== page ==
Gardens of Compassion Reaches Out with Community Eventsby Mark Breese
NIAGARA FALLS, N.Y. - Community Missions of Niagara Frontier, Inc. (CMI) and St. James United Methodist Church in Niagara Falls, as part of their joint Gardens of Compassion project, will present three special community events on July 27th, August 24th, and August 31st. All three events are to take place at St. James United Methodist Church, 4661 Porter Rd, Niagara Falls, NY 14305, from 7-8 p.m., are free and open to the public.
"We really want our gardening initiative to be one that gives back to as many people in the community as possible," said Rev. Mark Breese, Agency Minister and Director of Ministry and Community Partnerships at CMI. "These events do that by bringing education, creating conversation, and allowing people to just have some fun together as a community."
The July 27th event is titled "Food is Our Medicine", presented by Ken Parker. This presentation will explore food, farming, indigenous plants, health, and the idea of Caring for Creation from a Native American perspective. Ken Parker is Native Plant Consultant and Project Director of the Haundenosaunee Community Food is our Medicine Project at the Seneca Nation of Indians (SNI).
On Aug. 24th,there will be a musical performance called "Concert By the Gardens of Compassion" and features the local band "Wing and a Prayer." Led by Kevin and Lynne Jacob, Wing and a Prayer has performed at local churches and community events in WNY for the past 21 years. They present a mix of original music along with Old Gospel, Rock, and Folk standards. Band members also includes Rick Strusienski and Gordy Goodearl.
The Aug. 31st presentation titled "Is Christianity Good News for the Environment?" will be given by Rev. Daven Oskvig, Senior Pastor at Kenmore United Methodist Church and Adjunct Professor at Canisius College's Department of Religious Studies. Rev. Oskvig's presentation looks at society's increasing concern for the environment and how our many faith traditions provide a moral compass for life and living, yet often fail to respond to the responsibility to care for creation. The presentation will ask if this is because Christian tradition has nothing say on environmental matters, or because we are not hearing and applying what the tradition does say.
The presentation on July 27th and August 31st will take place in the church sanctuary. The concert on August 24th will be held outdoors, adjacent to the gardens. If there is inclement weather, the concert will take place in the church.
The Gardens of Compassion initiative is a unique community garden created in partnership between Community Missions and St. James and has the three basic goals of producing food for those in need, addressing the stigma associated with mental illness, and learning about our responsibility to care for creation.
"In many ways, the Gardens of Compassion is all about creating community by holding up the simple fact that we are all one human family who all inhabit our beautiful and amazing planet together. That sounds very grand, but it's actually gets down to very basic stuff," says Rev. Mark Breese, Agency Minister and Director of Ministry and Community Partnerships at CMI. "Being part of one family means that we have a responsibility to care for each other in times of need, and that we all have a responsibility to care for our one home, the Earth. Even though both responsibilities are large, if all of us make an effort even in small ways, like at a sustainable community garden, it adds up to make a difference that matters."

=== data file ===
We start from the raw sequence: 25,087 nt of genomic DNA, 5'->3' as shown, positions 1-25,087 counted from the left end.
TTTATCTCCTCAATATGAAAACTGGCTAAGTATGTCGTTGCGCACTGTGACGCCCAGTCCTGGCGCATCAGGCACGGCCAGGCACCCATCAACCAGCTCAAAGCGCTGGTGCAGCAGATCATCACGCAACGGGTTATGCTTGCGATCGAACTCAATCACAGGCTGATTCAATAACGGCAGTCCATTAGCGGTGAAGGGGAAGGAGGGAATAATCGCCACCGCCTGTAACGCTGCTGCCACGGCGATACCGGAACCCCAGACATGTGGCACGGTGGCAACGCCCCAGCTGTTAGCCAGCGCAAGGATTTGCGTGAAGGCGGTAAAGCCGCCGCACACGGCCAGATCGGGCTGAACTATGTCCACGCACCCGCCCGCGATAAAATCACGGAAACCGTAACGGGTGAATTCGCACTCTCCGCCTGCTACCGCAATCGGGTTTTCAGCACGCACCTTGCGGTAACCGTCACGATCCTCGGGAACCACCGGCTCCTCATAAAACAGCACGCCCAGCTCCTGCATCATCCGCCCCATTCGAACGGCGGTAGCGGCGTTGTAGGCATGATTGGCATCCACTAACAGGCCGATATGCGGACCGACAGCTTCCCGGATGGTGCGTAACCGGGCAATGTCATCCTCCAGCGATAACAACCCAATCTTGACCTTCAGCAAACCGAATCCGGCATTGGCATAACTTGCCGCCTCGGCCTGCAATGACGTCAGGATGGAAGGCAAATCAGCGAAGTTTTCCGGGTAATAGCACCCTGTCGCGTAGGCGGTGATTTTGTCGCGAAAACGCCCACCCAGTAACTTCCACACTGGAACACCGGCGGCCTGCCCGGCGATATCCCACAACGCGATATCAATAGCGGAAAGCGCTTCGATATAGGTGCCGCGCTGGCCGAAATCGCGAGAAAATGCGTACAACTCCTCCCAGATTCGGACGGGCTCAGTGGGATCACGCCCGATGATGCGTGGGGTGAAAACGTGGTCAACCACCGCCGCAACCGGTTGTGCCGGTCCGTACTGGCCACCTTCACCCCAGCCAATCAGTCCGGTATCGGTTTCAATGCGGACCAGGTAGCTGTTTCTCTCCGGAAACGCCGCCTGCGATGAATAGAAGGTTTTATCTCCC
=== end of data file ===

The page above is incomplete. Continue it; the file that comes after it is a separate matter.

In addition to these evening community events, the Gardens of Compassion also provides programing on many of its regular group gardening days, which are Wednesdays from 3:30-4:30 p.m. Already this year, Cornell Cooperative Extension has provided nutrition and healthy cooking presentations, local musician Brian Beaudry gave a 'Music by the Garden' performance while volunteers cared for the gardens. There are also presentations and discussions around the topic of Caring for Creation such as one recently led by Rabbi Ellen Franke of Temple Beth El, in Niagara Falls, NY.
"It's our partnerships that make the Gardens of Compassion possible and unique," says Rev. Matthew Kofhal, Pastor of St. James United Methodist Church. "These partnerships and the gardens work perfectly with our church's goal of being a space for the whole community."
Many partners have come together with Community Missions and St. James to help to get the initiative started or to sustain it over the past four years: Cornell Cooperative Extension, Goodman's Farmer's Market, United Methodist Women, and Brighton Community Church provided assistance to get the initiative started. For the past two years funding from a One Great Hour of Sharing Development Grant from the American Baptist Home Mission Society has supported the initiative. In 2016 Greenprint Niagara WNY also became a partner supplying many seedlings and other support, and The Service Collaborative of WNY provided funding for materials that helped expand the gardens with four new 4ft by 8ft raised beds (for a total of 16 beds) and also helped recruit volunteers through their VolunterWNY.org online platform.
For more information about the Gardens of Compassion Initiative and the special events this summer, individuals visit the Community Missions website, www.CommunityMissions.org/gardens or contact Rev. Mark Breese at 716-258-3403 ext 2259.
By The Numbers...
In 2016, Community Missions provided:
• 11,104 nights of shelter
• 89,366 meals
• 6,744 individuals with clothing
• 2,295 care days in Youth Services
• 46,888 care days in Recovery Services
• 73,994 care days in Housing Services
• 182 opportunities for Faith Development